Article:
Early Memories

A long time ago, in fact right back to my earliest memories, life for me was very comfortable. Then again I must have been lonely, because I created for myself a friend, a ‘Frankie Nissen’. My goodness Frankie, was very naughty boy, full of mischief, and the perpetrator of all the bad thing that happened around our home. He broke things, and saved me many times from getting into trouble. He even took the wheels off my bike, and he was even responsible for taking the family clock apart. I must have made him sound very convincing as my parents were always itching to get their hands onto him, send him on his way with a flea in his ear and told never to return, and as well to teach him a lesson. As always, when they hunted for him, he had just taken off and left for his home. Where? Up Mount Cargill that’s where he lives. I must have sounded very convincing, it took a long time for my family to discover he was only a figment of my imagination. I know I have must have been a precocious child, after being told that Santa Claus had brought my bike down the chimney with all the other presents, I was immediately found measuring the fireplace and declaring that the bike was far too big for that to happen.

There was always a lot of activity going on in our suburban streets. Meat was delivered by our Butcher ‘Geof Robertson’ on horseback. Resplendent in his jodhpurs, polished leather gaiters, and a basket of meat swung up on the saddle. His delivery was cross country as he rode across sections and our gardens. He never dismounted, but made his presence known by loud cries of, ‘Yar Yip’. As well, the baker who was also busy ‘clip clopping’ around the neighbourhood daily selling hot fresh loaves from his horse and enclosed cart. His was a silent delivery, and the bread he sold totally different to what we expect today, very tasty with a crisp crust, and if no one was watching the chance to pick out an offering which was a delicious treat. The bread was not at all like the soft soggy offering we expect today. Even the names and size of these loaves have now fallen into disuse. (Barracouta, Square Pan, were a couple I remembered) Milk was sold loose, you supplied the receptacle to receive it in whether it be a billy, or a recycled golden syrup can. It was also delivered in the main by horse and cart, but one vendor George Poulter had a one ton truck that must have dated back to before World War One, and even then a vintage vehicle. It was painted white, with a huge brass radiator, brass head lamps and gear lever and hand brake mounted on the running board. All the brass was polished and sparkling, a wonderful sight in the sun. The Council also had a fleet of blue carts all pulled by a single draught horse, and among other tasks they were the collectors of ashes and other household refuse. I can still hear the noise their iron clad wheels made as they rolled along crushing the gravel on the roads. Everyone’s ash buckets all seem to come from the one or two sources. The Harbour Boards dry docks, or the Union Company Shipping Company Base. There they had all started their former life as paint containers which was supplied in drums. A visit to Dry Dock or Ship Yard by a ship would require some hundreds of gallons of paint being splashed around, with no worry what to do with the empty containers.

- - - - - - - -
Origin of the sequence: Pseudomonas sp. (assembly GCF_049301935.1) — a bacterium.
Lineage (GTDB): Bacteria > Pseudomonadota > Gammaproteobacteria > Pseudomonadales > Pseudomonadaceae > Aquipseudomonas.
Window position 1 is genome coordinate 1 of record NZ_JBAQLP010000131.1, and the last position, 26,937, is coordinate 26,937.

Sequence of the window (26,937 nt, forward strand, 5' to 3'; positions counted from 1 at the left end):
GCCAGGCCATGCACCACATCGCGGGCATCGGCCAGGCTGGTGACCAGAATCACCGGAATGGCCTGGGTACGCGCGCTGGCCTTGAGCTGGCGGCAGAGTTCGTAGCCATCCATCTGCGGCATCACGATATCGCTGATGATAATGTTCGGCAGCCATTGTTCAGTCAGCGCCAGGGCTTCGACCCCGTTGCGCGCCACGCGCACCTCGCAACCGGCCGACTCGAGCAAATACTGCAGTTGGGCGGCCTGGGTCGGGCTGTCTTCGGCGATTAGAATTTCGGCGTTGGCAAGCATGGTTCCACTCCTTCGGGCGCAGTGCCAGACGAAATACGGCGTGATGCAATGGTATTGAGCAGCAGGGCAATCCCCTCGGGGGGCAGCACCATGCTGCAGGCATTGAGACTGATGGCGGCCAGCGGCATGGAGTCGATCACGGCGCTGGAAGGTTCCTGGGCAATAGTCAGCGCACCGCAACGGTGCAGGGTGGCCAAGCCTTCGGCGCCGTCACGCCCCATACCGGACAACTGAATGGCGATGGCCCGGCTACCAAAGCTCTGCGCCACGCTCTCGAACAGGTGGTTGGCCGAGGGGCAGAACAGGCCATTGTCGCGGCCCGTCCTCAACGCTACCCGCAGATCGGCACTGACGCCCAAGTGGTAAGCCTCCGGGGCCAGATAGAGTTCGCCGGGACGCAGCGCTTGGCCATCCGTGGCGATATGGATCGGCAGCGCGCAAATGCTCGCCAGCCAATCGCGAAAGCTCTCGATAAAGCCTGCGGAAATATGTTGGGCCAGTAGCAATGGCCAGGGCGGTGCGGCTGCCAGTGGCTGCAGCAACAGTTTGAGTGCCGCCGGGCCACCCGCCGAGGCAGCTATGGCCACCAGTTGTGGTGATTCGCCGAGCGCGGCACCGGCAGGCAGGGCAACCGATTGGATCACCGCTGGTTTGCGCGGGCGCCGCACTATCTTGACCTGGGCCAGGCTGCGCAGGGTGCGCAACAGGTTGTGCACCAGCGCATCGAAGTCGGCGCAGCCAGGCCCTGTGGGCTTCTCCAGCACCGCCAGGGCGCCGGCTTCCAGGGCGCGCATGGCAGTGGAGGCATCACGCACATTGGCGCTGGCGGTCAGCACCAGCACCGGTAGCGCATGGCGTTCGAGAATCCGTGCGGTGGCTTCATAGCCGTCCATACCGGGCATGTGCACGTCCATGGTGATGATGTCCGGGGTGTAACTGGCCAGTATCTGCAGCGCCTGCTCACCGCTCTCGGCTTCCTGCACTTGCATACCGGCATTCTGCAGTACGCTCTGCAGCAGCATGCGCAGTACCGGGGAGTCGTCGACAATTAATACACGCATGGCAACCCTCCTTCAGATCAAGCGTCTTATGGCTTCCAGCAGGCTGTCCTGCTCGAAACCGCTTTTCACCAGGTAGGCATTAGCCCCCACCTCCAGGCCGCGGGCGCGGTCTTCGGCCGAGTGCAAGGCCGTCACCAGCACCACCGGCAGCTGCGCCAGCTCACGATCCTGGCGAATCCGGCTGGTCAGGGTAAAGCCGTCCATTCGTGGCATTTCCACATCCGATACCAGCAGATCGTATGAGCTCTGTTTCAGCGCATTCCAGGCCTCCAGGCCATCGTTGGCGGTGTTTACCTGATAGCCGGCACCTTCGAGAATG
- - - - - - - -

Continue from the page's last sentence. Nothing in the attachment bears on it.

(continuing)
Groceries were also delivered after an order had been solicited earlier by an employee. On payment a receipt was issued, these were kept and valued as they had a redeemable value of something like 2.5% providing you sent them on more groceries. Should you have decided to make a personal visit to the Grocer’s shop you were waited on by an employee. Your order was filled from his bulk supplies, very little in this grocery world was available ‘prepacked’. The Grocer and the Butcher shops were both notable by the fact that the floors were covered with an inch of sawdust. This sawdust trick was also repeated in the bars of the Hotels. Paper bags were generally used, but sometimes a ‘Poke’ was made by rolling up a small sheet of brown paper on the bias forming a cone. The bottom was then sealed by twisting the paper and the top folded over.

Our post was delivered by a Postie who signalled his presence by a blast of a pea whistle. Telegrams were another important form of communication and delivered to the door by a boy. Telegrams remained a popular and convenient method of sending messages and money around the Country and even International right up to the introduction of Electronic devices. The young may consider that ‘Texting language’ is new, but this is not so. Then Telegrams were costed at so much a word, ( I seem to remember it was about a minimum of twelve words for about fifteen cents, and this included the address) so the idea was to abbreviate the message as much as possible without loosing the sense of your message.

Very little money in early days was lent by the trading Banks for the purchase of private homes. This service was taken care of by the Savings Banks, Building Societies, and various Lodges formed by the Friendly Societies who also looked after the Health services, which included our Doctors and Chemists, people paying only a nominal fee with the Lodge picking up the balance. Then it was very much of the case of looking after yourself, and it was found to be a very efficient system too.

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